Renting to own a house can be a first step on the way to home ownership. Many rent-to-own agreements are structured so that you build up money toward the purchase of your house every month as you pay your rent. As you prepare to exercise your option and buy your house, you may want to calculate how much your mortgage interest will be to see what your new house will cost. Once you answer a few questions, it's a relatively simple process.
Your Home's Price
Before you can figure out what you'll spend on your mortgage interest, you will need to figure out what your house will cost. Generally, your purchase price will be the price set forth in your option, reduced by any option fees or additional rent. For instance, if you have an option price of $150,000 on your house and you paid a $4,500 option fee and $2,400 of additional rent, you've already paid $6,900 of your home's price -- $4,500 plus $2,400. Subtracting $6,900 from $150,000 gives you a net purchase price of $143,100.
Choosing a Mortgage Program
The mortgage program you choose will influence how much your interest costs and how much you have to put down. If you choose a government loan program like the FHA, VA or USDA mortgage, you will be able to buy with 3.5 or zero percent down and with relaxed qualifying terms. With a traditional mortgage, you generally have to put 20 percent down to qualify with no mortgage insurance but may be able to buy with as little as 3 or 5 percent down.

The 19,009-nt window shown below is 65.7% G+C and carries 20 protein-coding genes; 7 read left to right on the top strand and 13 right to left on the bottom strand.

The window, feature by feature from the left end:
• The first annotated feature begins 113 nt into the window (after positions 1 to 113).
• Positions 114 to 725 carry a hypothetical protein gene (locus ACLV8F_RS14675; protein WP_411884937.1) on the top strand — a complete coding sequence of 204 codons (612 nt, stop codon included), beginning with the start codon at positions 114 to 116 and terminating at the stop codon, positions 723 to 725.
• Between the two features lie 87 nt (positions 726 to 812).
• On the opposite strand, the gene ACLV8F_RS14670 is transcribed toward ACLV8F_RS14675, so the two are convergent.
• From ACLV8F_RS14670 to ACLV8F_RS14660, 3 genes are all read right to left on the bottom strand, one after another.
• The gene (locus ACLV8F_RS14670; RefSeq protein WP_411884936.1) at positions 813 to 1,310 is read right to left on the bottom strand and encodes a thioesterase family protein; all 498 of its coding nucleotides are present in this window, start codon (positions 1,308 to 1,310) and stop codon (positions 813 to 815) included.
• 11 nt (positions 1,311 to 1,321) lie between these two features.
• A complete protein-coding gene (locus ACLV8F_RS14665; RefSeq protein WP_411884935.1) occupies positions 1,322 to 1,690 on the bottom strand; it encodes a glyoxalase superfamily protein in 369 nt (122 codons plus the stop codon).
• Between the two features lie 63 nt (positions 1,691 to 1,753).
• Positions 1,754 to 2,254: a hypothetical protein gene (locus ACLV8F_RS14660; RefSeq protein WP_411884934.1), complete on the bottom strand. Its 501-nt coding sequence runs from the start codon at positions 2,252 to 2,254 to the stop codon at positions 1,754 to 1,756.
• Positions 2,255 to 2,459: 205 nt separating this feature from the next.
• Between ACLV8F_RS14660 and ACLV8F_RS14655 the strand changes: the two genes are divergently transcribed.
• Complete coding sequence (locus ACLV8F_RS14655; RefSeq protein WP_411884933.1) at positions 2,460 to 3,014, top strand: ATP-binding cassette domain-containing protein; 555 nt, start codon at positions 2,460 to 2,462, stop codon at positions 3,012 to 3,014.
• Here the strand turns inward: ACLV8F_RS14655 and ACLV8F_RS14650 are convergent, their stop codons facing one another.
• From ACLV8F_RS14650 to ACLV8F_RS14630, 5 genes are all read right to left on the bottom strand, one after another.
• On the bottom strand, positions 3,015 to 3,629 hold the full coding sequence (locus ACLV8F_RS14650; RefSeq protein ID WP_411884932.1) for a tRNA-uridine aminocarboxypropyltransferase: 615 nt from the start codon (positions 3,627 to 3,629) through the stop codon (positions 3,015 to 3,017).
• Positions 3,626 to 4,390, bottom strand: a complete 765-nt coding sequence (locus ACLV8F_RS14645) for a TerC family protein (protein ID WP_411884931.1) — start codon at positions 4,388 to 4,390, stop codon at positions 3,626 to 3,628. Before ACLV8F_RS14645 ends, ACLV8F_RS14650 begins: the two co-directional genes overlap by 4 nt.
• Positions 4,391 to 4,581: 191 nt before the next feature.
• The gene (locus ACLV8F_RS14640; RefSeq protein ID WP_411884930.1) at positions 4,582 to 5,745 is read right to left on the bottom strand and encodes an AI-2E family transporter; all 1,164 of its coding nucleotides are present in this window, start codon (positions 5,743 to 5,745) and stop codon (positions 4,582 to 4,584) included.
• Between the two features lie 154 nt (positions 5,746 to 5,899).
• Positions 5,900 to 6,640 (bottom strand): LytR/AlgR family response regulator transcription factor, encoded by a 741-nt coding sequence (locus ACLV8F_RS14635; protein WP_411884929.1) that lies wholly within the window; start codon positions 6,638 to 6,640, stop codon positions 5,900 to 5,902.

Down Payment and Loan Amount
Depending on the mortgage program you choose, the next step is to figure out your down payment. If you choose an FHA loan, your minimum down payment will be 3.5 percent. On a $143,100 loan, a 3.5 percent down payment is $5,008.50, leaving you with a $138,091.50 loan. Leaving closing costs out of the transaction for simplicity's sake, you can use that $138,091.50 figure as your loan amount, although if you'd like to get a more exact estimate, a lender can help you.
Interest and Principal Payments
One of the easiest ways to figure out your interest and principal payment is to use a spreadsheet. For instance, if you were taking out a 30-year loan at 4.75 percent for $138,901.50, the command would be "=PMT(4.75%/12,30*12,-138901.50)" and would give you a payment of $724.58, including both principal and interest if you entered it into a spreadsheet without the quotation marks. You can change the formula to reflect your particular loan by replacing the "4.75" with your interest rate, the "30" with the length of your mortgage in years and the "138901.50" with your loan amount. You can get the loan's interest rate from any lender. If you use Apache OpenOffice instead of Microsoft Excel, Apple Numbers or Google Spreadsheets, use semi-colons in place of the commas.
Interest and Principal Breakdowns
If you want to break the payment down to show only the interest, the command would be "=IPMT(4.75%/12,1,30*12,-138901.5)." The only change is that you added an "I" for interest in front of "PMT" and that you added a comma and a "1" between your interest rate and the length of the loan. That added number represents which payment you want to find the interest payment for. With a mortgage, you pay less and less interest every payment, so you can see how much interest you pay any given month by replacing the "1" with the month you'd like to see. You can also find your principal payment by substituting "PPMT" for "IPMT." The "P" stands for principal.
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